For the past 30 years or more, residential demand response in the United States has followed a typical pattern. Utilities (or demand response providers and aggregators) look for customers willing to turn down their power during times when grid energy demand is peaking beyond the capacity to serve it, like hot summer afternoons, or cold January mornings.
A certain number of customers sign up, and receive equipment like load control switches for air conditioning and pool pumps, or smart thermostats and smart appliances, that will turn their electricity down for them. In some cases, customers can turn things down manually, if there’s a way to measure the resulting drop in energy use.
But in any case, each customer is compensated in a fixed way, often through pre-payments for participation, plus a credit or incentive for actually hitting their reduction targets on peak days. And of course, nobody but the customers who actively signed up are counted.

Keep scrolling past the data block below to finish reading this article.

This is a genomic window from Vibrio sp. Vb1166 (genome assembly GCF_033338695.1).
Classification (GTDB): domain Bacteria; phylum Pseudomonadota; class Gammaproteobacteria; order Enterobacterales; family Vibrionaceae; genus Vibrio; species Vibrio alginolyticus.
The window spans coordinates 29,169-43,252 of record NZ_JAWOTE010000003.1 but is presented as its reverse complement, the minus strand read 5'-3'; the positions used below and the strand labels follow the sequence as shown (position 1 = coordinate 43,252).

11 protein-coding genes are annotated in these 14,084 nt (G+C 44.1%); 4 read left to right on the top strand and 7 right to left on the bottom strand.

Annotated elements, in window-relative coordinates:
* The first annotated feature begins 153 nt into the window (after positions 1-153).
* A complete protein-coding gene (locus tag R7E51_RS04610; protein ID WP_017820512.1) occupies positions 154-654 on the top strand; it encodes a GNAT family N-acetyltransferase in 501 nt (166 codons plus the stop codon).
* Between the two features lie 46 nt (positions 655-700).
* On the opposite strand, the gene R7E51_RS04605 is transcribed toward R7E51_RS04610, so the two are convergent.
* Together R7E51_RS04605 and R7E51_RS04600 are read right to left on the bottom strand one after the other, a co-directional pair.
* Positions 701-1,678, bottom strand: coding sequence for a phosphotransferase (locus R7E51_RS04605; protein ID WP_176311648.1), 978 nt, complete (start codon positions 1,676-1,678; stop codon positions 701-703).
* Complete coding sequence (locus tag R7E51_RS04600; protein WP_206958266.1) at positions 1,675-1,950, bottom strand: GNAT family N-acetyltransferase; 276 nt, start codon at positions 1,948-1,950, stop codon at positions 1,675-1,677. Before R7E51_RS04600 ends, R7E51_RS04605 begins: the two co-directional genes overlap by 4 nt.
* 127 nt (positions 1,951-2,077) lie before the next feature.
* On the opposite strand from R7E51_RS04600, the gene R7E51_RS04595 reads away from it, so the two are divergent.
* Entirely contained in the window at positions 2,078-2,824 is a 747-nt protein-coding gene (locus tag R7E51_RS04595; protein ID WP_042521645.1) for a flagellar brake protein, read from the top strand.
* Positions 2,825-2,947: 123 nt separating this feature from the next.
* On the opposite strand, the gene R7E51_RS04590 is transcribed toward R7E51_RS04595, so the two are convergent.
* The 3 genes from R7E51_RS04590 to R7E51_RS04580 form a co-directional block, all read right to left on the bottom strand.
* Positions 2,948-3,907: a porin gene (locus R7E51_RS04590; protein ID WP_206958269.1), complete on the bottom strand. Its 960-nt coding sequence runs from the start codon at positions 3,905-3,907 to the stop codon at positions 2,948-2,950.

Then there’s Baltimore Gas & Electric’s Smart Energy Rewards program. Customers don’t have to sign up -- everyone is not only eligible, but more or less part of the program by default. BGE and its partner, Opower, simply track every customer’s typical energy consumption through their smart meter data, and create baselines to compare against the handful of peak days when they’re asking everyone to use less energy.
On those peak days, BGE compares each customers’ usage to those baselines. If they’ve used less, they get a credit on their bill at the end of the month -- and a friendly email or text reminder that they’ve saved money a few days after the event. The only way to avoid getting paid is to actively opt out of the program. But who would want to opt out of getting some free money?
This approach, called “behavioral-based demand response,” makes for a potentially disruptive way of conceiving of and implementing residential demand response in the United States today. It’s made possible through a combination of technologies, including smart meters, as a tool for tracking home energy use in sub-hourly increments and software to convert that data into verifiable, temporal value.